Does Where You Live Affect Your Car Insurance?

Where you live — down to your ZIP code — affects your car insurance costs. We explain factors that influence auto rates and how to get the best rates no matter where you live.

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Where you live is just one of many factors car insurance companies use to determine the cost of your auto premiums. Insurers use your address and ZIP code to set premiums because crime rates, population density, claims volume and frequency, and road conditions — conditions that can all affect the possibility of filing a claim — vary by region and city.

For instance, you’ll usually pay less for auto insurance in rural areas because they typically have fewer people, crimes, and accidents than heavily populated areas. This article explains how insurers use location factors to calculate rates and ways to save money on your car insurance.

Key Takeaways:

  • Car insurance rates can vary dramatically from one area to the next.
  • Location-related factors like crime rates, population density, weather, state laws, and road conditions affect auto insurance costs.
  • Drivers living in high-risk areas can save on auto insurance by asking for discounts, bundling policies, reviewing auto coverages, and comparing car insurance quotes.

How Your Location Affects Car Insurance Rates

Woman stuck in traffic

Car insurance rates vary based on your location; your state, city, and ZIP code each play a role in the rate you’ll pay. Insurers use the address you park your to determine how likely you are to file a claim for vehicle damage, vandalism, theft, or an accident.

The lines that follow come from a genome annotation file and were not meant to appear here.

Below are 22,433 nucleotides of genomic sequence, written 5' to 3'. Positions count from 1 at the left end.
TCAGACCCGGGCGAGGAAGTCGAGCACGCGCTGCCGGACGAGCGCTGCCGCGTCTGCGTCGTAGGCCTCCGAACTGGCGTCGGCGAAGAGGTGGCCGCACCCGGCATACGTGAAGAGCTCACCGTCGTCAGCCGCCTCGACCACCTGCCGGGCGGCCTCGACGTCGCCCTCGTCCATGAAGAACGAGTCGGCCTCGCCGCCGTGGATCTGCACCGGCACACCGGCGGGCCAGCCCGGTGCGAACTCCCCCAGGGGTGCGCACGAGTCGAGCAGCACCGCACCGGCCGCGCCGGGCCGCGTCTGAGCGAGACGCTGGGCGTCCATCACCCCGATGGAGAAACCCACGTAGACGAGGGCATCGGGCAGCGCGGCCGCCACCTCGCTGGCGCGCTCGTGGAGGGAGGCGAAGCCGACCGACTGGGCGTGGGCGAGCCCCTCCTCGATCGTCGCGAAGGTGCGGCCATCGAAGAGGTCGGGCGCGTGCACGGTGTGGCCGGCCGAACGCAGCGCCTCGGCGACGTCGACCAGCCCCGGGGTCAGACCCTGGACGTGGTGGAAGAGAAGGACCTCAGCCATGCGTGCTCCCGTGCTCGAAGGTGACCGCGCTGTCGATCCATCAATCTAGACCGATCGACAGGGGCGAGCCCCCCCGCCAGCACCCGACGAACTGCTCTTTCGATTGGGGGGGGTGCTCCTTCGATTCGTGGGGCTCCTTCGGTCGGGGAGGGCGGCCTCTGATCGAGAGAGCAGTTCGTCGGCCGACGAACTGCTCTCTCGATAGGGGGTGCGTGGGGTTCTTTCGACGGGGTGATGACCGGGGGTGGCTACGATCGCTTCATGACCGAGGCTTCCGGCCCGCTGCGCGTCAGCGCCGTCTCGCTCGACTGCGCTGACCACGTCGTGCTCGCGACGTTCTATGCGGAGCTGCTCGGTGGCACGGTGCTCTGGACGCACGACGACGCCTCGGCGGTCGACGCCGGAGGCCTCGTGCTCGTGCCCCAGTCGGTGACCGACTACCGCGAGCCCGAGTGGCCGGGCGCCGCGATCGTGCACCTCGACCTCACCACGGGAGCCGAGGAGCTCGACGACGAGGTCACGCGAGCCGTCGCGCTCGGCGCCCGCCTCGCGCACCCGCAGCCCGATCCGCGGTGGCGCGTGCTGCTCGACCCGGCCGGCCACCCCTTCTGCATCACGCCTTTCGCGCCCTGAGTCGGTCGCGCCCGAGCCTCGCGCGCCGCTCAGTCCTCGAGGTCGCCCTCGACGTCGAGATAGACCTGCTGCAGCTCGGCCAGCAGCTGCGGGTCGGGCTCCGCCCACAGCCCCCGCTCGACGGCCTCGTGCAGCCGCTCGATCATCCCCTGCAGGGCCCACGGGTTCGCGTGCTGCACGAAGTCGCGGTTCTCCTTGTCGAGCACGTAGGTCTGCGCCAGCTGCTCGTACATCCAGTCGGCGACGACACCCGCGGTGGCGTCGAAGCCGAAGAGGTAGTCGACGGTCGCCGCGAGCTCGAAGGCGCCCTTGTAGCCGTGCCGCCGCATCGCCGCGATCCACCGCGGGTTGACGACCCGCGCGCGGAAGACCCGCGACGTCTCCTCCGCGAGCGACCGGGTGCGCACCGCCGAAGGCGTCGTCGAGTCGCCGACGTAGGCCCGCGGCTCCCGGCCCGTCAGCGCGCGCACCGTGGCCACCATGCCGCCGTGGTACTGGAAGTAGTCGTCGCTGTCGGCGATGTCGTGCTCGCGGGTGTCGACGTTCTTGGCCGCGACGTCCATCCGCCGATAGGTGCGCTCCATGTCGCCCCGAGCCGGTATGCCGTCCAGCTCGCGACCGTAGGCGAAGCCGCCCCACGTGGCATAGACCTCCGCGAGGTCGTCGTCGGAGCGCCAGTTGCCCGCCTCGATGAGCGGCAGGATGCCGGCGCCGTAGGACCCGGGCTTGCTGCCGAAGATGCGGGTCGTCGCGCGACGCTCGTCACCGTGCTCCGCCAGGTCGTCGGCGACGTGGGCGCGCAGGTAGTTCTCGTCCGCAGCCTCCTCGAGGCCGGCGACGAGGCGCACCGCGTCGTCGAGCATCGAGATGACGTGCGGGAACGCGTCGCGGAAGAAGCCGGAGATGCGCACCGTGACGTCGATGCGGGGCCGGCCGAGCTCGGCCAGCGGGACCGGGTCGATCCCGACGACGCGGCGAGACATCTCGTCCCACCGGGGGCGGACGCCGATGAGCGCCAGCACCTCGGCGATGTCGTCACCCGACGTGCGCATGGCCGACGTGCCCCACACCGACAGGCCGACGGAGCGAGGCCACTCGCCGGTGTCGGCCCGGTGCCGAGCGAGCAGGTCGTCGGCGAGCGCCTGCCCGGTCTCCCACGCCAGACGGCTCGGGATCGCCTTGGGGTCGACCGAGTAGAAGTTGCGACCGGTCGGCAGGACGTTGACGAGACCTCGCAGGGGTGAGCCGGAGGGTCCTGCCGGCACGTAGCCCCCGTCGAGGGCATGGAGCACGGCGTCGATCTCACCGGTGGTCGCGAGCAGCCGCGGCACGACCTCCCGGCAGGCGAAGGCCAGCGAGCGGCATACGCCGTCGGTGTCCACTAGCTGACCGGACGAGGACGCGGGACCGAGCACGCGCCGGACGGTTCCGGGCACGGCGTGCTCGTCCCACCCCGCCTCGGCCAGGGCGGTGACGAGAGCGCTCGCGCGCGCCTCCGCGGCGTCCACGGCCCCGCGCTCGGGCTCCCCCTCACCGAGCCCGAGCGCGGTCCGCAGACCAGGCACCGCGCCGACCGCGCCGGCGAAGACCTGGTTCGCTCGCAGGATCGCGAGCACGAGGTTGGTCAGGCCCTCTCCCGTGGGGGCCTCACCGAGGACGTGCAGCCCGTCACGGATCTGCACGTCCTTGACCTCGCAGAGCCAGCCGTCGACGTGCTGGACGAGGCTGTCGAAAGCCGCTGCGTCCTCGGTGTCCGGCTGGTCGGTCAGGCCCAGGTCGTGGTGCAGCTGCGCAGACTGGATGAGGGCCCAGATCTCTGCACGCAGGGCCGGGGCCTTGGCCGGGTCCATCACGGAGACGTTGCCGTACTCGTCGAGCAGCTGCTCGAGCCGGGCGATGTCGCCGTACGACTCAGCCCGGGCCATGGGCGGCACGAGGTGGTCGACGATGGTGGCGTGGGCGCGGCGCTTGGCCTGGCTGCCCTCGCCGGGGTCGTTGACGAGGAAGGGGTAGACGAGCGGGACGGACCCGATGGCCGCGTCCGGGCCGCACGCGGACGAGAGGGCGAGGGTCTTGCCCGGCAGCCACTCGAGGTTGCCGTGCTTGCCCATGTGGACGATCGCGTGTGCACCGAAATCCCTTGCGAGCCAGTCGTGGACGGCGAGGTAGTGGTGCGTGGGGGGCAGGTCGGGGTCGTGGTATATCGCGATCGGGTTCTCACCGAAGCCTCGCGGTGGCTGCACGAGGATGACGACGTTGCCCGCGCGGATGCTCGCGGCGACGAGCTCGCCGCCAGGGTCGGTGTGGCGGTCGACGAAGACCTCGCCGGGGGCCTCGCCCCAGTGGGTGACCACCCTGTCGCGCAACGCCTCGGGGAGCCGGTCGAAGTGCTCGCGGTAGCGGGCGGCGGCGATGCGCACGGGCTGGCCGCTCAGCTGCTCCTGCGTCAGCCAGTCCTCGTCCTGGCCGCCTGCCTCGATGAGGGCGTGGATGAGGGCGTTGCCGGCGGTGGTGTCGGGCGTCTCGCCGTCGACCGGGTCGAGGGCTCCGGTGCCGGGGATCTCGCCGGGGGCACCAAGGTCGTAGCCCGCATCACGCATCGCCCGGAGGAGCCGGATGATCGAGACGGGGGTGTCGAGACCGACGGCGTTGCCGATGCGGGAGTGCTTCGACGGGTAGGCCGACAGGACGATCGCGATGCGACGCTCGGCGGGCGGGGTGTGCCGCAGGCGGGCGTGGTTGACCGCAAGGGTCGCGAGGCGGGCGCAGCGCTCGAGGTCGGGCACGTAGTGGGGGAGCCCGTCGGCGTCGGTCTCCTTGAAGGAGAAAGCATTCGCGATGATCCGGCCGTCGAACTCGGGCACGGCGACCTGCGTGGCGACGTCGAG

The following location-related risk factors can increase or decrease your premium.

State laws

Each U.S. state has its own laws on coverage types and minimum limits you must have to drive legally. All but New Hampshire require you to have liability coverage, though minimum requirements vary. Some states — like Connecticut, Kansas, and Maryland — also require uninsured motorist coverage, which increases your insurance costs.

Your state might also require personal injury protection (PIP) to pay for your own injuries. No-fault states that require PIP coverage sometimes have cheaper premiums since the coverage limits when you can sue and lowers legal costs.

Population density

Living in a densely populated area can lead to higher car insurance premiums. Accidents are more likely to happen in these areas since more vehicles are on the road.

Packing lots of people into one area increases the chance of traffic congestion and car accidents. Car insurance companies use this data — among other factors — to charge higher premiums in metropolitan areas.